8. Hey Laverne, I purchased your Andean pebble book and have been practicing, but no matter how much I try to be careful, every time I change to a new shed, I have to keep on fixing the warps because they keep going over each other, I did what you said about being consistent with picking up one certain warp first every time before dropping the other, but I still need to fix the warps after each shed change, please help.

    • Hi Roni,
      You don’t have to keep fixing the warps every time you change sheds. As long as you wound your cross well when you first made the warp and are picking the warps in the correct order, then you just have to trust that all is well. Sometimes the warps may look like they are out of order when you open the shed but that is because you are weaving a warp-faced textile and the warps are all pushed close together. They will be in the right order and you need not even look at them. Just beat and pass your weft, open the next shed and beat and you will see that everything is just fine. I arranged the warps to always look in the right order for the photos in the book for teaching purposes but in reality they don’t always sit beautifully like that but they ARE in fact okay…you don’t need to touch anything.

  9. Thank you so much for your quick reply, I trusted it as you said and it in fact was ok. I guess I just panicked because it didn´t look like a photo lol.
    now can you give me a hint on how to weave with three colors? is it a third pebble shed? shed a light please. pun intended

  10. Wow! I think I’m hooked… I spent nearly an hour beating my head against a wall trying to get the lower layer to work, then for some reason the right border had long floats appearing. And THEN I noticed the Inkle loom section (fool! always read to the end before getting excited). I have finished the first 3 triangles and 1 diamond, and am really having fun now. I’ve ended up with a ruler (beater/shed stick), pencil (stick) and fat double-pointed knitting needle (finger stand-in to make picking the bottom layer out easier) as my tools. I must confess, I’ve disregarded the advice – this is only my 3rd inkle – but I do have a lot of rigid-heddle and a tiny bit of cardweaving under my belt, so how hard could it be? (er, very, if you don’t read the instructions properly…) Anyway, thanks so much for a really clear, inspiring tutorial!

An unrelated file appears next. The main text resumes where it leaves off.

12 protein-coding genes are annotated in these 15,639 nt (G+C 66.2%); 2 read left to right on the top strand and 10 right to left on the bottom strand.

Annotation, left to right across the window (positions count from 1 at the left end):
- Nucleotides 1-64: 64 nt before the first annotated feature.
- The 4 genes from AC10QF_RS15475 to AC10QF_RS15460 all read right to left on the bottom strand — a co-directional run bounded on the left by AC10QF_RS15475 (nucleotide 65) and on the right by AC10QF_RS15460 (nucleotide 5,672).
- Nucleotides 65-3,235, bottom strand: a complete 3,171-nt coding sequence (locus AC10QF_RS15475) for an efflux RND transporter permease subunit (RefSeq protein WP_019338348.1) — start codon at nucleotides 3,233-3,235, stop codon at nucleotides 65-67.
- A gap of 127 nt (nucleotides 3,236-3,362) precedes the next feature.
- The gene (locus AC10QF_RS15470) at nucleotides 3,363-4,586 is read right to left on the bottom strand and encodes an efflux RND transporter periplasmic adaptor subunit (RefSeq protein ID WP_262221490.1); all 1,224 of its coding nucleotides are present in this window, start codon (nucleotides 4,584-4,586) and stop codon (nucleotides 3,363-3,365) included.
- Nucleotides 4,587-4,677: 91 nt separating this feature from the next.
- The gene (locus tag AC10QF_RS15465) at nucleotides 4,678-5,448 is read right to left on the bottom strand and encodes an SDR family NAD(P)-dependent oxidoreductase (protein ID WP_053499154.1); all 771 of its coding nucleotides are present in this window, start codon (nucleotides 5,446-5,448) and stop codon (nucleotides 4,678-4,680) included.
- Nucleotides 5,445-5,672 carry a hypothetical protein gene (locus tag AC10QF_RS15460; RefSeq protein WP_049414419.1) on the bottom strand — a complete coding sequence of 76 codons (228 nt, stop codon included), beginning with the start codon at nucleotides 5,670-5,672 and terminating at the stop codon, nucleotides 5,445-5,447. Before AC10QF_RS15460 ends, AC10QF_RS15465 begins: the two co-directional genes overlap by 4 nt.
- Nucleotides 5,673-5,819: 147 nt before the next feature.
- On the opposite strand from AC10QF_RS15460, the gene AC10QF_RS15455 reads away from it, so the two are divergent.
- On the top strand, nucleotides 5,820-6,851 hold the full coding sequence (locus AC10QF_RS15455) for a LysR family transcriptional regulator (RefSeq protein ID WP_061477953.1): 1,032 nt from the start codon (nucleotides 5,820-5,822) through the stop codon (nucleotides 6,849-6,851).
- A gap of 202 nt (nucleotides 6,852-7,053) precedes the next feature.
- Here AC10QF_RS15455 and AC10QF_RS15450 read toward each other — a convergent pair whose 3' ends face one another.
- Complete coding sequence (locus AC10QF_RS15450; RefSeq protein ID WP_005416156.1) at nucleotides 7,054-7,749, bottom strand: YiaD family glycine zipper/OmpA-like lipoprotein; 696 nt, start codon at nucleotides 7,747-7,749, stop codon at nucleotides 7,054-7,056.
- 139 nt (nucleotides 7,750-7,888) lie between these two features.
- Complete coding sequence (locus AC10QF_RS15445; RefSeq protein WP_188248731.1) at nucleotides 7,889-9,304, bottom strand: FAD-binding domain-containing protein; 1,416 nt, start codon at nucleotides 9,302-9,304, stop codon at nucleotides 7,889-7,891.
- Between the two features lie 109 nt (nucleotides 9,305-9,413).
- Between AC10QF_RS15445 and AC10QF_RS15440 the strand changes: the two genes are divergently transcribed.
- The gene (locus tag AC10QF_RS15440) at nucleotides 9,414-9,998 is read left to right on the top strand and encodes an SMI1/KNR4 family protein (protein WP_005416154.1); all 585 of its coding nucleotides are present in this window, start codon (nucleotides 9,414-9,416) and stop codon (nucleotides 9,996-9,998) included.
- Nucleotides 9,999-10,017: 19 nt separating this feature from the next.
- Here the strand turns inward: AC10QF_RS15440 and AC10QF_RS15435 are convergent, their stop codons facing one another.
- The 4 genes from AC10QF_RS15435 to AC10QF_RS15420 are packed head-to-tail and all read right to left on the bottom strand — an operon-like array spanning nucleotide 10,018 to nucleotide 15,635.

• You are very welcome. So glad it all came together for you in the end!

  11. Is there a trick for recognizing which layer you’re on? Every time I set my sampler down, I lose track of which shed I opened last.

    • You could pay attention to the way the threads are staggered and note that when you are in a certain shed they are staggered to the right and then read from there which shed comes next. Otherwise, use the sequence of steps that I show in the video (which is slightly different to that shown in the step-by-step pictures) and leave your sword in the shed when you have to put your work down so that it is in place and ready to weave the next row of pick-up in the upper layer.

  12. Instructions superbly done.! Hope you run an online

  13. I have a very general question….is there a method of weaving where either the warp or weft is largely or completely hidden? I am thinking that there are some techniques where this is nearly achieved, but wanted to see if you knew about this?

    • Most of the weaving I show here on the blog is what is called “warp-faced” which means that the weft is completely hidden across the fabric and only seen at the edge where it turns. Tapestry weaving is an example of a structure in which the warp is completely hidden.

      • Yes! Thank-you. Just what the Dr. ordered!

  14. excellent super excellent explanation pictures and steps for double weave, this is the first time a find such a good blog about double weave. I never tried double weave but love the look of it. Greetings from Argentina, country that masters the Pampa double weave. Thank you for sharing!

  15. Bellísimo trabajo. Maravillosas manos que diseñan con amor. Felicitaciones y gracias.

  16. this is so nice! I appreciate

  17. Hello again! I’m all over your site this week! I have a few questions that have come to me after reading this a few times, and working on my rigid heddle loom with some double weave there.

    1) Where do you go over making pouches using this? Did I miss it, or has it moved?